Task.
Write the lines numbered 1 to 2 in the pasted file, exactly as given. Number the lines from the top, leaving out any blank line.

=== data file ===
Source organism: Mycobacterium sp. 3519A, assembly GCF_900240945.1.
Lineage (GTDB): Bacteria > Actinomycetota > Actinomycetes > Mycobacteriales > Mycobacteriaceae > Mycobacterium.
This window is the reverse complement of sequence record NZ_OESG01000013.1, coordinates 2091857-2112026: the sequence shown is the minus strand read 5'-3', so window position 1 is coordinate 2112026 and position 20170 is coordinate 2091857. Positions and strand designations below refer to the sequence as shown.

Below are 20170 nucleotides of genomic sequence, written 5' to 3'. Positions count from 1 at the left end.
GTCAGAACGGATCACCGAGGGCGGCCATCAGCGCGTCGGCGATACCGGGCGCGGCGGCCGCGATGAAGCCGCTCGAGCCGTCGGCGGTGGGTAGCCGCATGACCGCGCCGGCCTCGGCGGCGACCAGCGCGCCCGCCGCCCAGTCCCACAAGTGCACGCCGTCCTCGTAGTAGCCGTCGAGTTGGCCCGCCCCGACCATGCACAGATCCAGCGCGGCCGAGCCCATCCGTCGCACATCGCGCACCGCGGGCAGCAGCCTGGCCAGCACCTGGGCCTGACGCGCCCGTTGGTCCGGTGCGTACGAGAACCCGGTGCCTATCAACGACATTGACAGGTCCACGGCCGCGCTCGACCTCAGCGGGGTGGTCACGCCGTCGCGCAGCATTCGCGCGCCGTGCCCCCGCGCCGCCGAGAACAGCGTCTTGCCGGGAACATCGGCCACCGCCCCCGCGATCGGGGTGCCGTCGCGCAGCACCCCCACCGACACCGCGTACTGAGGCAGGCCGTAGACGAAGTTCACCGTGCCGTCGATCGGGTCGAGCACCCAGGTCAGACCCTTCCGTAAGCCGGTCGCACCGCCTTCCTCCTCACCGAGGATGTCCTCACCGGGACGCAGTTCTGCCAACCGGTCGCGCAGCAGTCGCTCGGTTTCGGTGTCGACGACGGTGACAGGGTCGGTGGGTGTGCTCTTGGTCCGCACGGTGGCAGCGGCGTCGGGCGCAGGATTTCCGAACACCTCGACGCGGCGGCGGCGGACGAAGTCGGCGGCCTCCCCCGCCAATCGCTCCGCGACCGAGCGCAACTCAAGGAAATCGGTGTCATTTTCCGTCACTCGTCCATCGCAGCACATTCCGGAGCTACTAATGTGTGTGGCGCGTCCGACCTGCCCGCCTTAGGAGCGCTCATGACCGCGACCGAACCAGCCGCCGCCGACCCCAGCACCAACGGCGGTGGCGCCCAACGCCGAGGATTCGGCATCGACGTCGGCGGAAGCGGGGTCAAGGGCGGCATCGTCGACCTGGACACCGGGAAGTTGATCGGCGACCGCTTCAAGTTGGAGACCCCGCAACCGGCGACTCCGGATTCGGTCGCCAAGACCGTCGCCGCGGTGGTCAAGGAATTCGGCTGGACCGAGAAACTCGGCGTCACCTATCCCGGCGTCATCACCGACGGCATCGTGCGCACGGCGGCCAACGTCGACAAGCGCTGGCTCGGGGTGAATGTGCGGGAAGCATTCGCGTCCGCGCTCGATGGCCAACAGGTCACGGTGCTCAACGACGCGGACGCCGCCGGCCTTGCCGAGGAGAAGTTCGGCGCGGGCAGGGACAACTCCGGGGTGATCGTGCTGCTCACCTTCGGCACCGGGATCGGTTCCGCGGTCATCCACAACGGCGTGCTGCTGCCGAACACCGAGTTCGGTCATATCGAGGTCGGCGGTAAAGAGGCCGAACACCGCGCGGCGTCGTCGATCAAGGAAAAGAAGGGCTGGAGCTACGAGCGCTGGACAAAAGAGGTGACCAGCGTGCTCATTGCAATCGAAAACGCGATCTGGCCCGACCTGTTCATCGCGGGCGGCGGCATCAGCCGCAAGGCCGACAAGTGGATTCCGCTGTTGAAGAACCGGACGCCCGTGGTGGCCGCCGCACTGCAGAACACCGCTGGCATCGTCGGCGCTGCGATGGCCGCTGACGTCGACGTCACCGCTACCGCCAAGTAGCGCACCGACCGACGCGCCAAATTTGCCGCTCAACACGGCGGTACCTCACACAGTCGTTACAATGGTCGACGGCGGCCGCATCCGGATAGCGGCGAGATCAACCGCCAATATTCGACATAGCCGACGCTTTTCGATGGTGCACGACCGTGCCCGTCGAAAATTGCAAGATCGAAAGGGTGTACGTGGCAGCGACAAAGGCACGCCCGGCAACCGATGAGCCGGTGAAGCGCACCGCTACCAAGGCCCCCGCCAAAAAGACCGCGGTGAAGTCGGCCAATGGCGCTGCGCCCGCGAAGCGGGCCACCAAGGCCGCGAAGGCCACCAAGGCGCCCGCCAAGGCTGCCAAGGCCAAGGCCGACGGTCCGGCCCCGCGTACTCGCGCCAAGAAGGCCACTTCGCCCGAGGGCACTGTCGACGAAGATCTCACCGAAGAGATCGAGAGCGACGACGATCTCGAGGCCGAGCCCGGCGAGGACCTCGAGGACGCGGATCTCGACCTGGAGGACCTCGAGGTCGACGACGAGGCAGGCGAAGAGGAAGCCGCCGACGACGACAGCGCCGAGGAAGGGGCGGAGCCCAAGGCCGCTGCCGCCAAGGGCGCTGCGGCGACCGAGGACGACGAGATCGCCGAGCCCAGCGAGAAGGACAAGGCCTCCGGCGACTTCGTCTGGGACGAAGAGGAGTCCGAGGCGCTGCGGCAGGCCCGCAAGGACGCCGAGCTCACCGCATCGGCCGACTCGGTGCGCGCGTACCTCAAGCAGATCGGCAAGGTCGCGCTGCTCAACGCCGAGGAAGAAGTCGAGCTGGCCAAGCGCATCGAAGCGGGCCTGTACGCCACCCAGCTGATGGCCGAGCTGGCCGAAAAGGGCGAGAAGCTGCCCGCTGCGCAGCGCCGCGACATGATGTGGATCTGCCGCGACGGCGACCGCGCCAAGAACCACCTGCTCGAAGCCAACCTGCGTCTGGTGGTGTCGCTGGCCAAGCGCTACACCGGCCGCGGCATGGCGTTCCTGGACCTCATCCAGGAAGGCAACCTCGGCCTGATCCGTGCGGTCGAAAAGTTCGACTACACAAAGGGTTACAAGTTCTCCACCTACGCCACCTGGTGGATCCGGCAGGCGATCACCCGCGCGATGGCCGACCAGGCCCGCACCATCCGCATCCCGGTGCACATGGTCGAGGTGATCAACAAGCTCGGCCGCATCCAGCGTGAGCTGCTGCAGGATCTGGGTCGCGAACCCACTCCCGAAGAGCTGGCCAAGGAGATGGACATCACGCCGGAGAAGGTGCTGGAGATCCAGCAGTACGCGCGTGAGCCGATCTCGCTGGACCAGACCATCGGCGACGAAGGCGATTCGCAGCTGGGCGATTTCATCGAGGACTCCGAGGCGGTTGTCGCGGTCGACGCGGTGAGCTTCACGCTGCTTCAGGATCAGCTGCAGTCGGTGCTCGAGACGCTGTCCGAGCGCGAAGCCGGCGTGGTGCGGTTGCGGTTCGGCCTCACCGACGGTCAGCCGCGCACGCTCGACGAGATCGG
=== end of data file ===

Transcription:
Source organism: Mycobacterium sp. 3519A, assembly GCF_900240945.1.
Lineage (GTDB): Bacteria > Actinomycetota > Actinomycetes > Mycobacteriales > Mycobacteriaceae > Mycobacterium.